Emily Berry & Body Blend at Dixon Place

Call it Destination Dixon Place. You’ve got to go. The newly opened space, in it’s inaugural season complete with new raised audience seating, includes state of the art equipment in its intimate downstairs theater, rehearsal space and a lounge. That’s right, a cozy conversation bar and you can bring that vodka spiked tonic into the theater with you. How European and civilized.  Conversation, cocktails and experimental art.  I’m ready to move in, though I miss the sofas.

The dance season kicked off with a DP Mondo Cane commission.  The commissioning program allows artists 1-3 months of workshop time and a month long run (when do dance artist gets that?) allowing the commissioned artist to continue developing their work.  Past choreographers on the program have included Laura Peterson, Edisa Weeks, Ivy Baldwin and Jack Ferver.  The website states that half of the artists chosen represent minority perspectives, though I’d say those perspectives aren’t necessarily in the minority in the DP community long known as a haven for supporting those on the outer fringes.  Knowing the lengths some DP artists can go to, this month’s run of Emily Berry’s “Confined” seemed almost quaint.  Her exploration of women’s subjugation ambitiously pulled upon an unfortunately constant stream of spoken word, written by Todd Craig and delivered by actress Shonnese CL Coleman.  Berry could trust that her audiences are smart enough to read her evocative movement sequences without accompanying verbal explanation.  While some of Craig’s material was potent, the pairing proved overwhelming and the experience of being talked at became a frustrating distraction.  The text was often related to older generations of women and seemed distantly, though historically, important to the bodies on stage and to more contemporary feminist concerns.  The dancers Sara Roer, Nicole McClam, Yuko Mitsuishi, Milvia Pacheco, and Berry each offered powerful physical portrayals of disconnection and oppression – Pacheco’s attempt to move forward while slowly being borne down upon by the other women who wrap around her shoulders, stomach, and legs was a clear expression of idea in movement.  Berry’s other collaborators composer Daniel Bernard Roumain and new media artist Gail Scott White provided additional layers to the ambitious work.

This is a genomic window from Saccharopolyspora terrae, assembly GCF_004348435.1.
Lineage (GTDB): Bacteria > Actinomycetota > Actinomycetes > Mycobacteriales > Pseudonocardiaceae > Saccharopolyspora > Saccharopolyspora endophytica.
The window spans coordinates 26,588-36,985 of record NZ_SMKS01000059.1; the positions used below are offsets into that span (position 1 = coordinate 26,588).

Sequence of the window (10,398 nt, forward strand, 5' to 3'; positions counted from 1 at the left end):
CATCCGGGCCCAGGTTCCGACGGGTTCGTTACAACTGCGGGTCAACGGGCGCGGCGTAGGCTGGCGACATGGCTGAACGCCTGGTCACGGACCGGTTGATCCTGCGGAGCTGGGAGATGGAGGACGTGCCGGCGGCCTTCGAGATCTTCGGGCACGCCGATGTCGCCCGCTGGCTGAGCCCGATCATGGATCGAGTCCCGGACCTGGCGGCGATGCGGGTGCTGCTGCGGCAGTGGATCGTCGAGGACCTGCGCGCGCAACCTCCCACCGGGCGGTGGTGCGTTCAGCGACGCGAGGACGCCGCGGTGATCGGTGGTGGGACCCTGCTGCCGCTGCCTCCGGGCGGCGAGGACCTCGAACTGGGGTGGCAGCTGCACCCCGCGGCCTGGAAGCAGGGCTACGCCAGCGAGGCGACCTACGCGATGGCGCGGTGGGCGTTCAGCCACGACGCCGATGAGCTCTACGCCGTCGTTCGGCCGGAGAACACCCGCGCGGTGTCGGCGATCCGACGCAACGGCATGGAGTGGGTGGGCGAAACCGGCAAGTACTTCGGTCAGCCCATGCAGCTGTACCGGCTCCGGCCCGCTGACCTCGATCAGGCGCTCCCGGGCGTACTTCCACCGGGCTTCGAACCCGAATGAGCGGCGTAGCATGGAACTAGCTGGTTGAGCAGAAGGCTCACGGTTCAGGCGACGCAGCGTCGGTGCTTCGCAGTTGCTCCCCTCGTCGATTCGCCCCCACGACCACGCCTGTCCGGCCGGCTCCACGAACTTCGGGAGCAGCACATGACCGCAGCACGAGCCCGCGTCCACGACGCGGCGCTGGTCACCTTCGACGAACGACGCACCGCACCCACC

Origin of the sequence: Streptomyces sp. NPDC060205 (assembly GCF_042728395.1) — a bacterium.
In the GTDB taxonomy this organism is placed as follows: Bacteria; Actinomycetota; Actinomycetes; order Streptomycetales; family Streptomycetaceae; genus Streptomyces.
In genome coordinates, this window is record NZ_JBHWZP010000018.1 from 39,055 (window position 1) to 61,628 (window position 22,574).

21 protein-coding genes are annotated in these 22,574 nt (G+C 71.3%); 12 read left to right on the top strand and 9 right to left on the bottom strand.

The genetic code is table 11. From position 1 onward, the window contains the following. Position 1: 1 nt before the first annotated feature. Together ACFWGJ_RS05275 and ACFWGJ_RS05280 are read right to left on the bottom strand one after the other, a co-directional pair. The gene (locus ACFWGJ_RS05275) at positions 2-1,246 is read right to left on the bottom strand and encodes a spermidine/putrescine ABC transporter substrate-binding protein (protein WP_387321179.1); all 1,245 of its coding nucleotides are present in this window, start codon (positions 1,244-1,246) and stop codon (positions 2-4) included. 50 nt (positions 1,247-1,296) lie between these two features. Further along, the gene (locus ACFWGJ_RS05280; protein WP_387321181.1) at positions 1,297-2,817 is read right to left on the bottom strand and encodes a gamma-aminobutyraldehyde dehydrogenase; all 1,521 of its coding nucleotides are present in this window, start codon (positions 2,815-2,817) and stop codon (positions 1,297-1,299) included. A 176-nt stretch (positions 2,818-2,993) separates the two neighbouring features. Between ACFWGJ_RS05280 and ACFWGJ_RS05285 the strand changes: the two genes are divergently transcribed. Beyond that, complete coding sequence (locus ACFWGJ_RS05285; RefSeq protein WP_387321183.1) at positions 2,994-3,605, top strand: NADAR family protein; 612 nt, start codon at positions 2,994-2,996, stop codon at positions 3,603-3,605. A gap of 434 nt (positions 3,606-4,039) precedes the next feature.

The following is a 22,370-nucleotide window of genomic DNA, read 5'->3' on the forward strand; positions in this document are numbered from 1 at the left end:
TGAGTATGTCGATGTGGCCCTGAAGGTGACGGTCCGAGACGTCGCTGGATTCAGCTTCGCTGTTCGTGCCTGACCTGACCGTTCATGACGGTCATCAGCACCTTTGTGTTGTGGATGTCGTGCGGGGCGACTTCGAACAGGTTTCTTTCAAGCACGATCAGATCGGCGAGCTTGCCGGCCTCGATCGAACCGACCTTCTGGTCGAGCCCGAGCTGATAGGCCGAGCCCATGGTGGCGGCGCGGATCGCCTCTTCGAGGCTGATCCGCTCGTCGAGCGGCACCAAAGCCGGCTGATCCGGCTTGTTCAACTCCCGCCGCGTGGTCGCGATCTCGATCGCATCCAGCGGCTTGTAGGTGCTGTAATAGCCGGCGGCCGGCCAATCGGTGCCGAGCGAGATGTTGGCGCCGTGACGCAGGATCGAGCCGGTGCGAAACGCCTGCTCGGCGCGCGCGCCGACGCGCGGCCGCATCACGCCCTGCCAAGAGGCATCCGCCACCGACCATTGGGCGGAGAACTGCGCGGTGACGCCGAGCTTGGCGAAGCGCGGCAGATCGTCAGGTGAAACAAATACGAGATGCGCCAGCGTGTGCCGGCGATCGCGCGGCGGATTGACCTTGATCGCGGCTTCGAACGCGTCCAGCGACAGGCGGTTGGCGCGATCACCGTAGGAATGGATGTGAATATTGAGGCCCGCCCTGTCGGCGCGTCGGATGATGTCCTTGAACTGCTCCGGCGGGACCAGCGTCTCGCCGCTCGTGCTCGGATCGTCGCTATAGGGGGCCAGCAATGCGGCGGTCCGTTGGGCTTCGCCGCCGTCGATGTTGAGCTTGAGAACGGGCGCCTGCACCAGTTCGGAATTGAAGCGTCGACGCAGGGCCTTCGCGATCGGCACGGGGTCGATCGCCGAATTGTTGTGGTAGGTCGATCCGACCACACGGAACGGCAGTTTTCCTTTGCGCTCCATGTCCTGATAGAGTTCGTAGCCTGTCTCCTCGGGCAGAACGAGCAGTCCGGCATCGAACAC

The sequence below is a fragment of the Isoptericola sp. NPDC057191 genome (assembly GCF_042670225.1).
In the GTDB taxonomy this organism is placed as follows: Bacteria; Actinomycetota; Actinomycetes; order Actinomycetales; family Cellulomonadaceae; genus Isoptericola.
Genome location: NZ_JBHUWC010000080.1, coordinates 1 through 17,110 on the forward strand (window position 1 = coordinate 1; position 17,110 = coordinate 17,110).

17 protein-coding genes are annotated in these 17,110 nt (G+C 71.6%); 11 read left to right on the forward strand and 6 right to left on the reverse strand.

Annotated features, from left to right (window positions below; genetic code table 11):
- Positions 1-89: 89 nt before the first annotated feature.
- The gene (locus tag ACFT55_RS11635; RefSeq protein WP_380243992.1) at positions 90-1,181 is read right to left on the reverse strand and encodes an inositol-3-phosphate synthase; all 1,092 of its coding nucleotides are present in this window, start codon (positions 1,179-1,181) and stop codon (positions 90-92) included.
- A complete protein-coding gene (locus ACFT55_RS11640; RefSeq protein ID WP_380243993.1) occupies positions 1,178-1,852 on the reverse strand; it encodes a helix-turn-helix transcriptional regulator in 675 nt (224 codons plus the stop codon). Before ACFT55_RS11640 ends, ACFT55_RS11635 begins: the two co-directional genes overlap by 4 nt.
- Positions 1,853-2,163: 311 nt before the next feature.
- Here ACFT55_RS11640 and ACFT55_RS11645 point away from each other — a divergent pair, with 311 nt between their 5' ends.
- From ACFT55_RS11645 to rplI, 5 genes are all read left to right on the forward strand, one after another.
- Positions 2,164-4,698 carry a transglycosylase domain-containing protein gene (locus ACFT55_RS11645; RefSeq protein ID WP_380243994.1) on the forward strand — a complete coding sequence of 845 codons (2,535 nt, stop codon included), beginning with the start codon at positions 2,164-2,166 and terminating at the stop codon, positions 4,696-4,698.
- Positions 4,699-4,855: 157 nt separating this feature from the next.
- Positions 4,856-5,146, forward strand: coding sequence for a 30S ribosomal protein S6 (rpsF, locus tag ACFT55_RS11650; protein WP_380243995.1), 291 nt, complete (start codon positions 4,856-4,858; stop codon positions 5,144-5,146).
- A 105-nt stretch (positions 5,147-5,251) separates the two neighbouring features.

At Monday night’s Body Blend program, Courtney Cooke and Matthew Heggem bookended the evening with works that seemed more familiar to my early experiences of DP.  Cooke provides a charming glimpse into ever changing interpersonal moments between two women – with a memorable slowly repeated sequence of entangling legs – before singing enchantingly. Heggem offered the climactic finale for the evening, channeling Shaniquatikyafreakya Cheng (she’s half Asian, you just can’t tell) in a riotous act of virtuosic one platformed stiletto heeled dancing, grinding, and (literally) bouncing off the wall.  After simulating various acts of self satisfaction and addressing the audience in his racial-sexual-gender bending persona, he pulled the fake breasts from his shiny, black catsuit, opened a beer, sat on a folding chair and shared his love of Black Dick with us in explicit,  I mean I learned what “breaking the seal” means explicit, detail.  It was absolutely outrageous and thoroughly entertaining.  He’s a witty, committed performer who pushed the audience beyond the bounds of a typical dance program but it seemed well suited within the walls of Dixon Place.  It was refreshing to see that the venue’s more formal digs haven’t resulted in leaving its spirit in the dust.  However, not everyone shared the love and if you visit his 36545 vlog Heggem offers an interesting reflection on his experience of watching 3 African American women walk out on the piece here.

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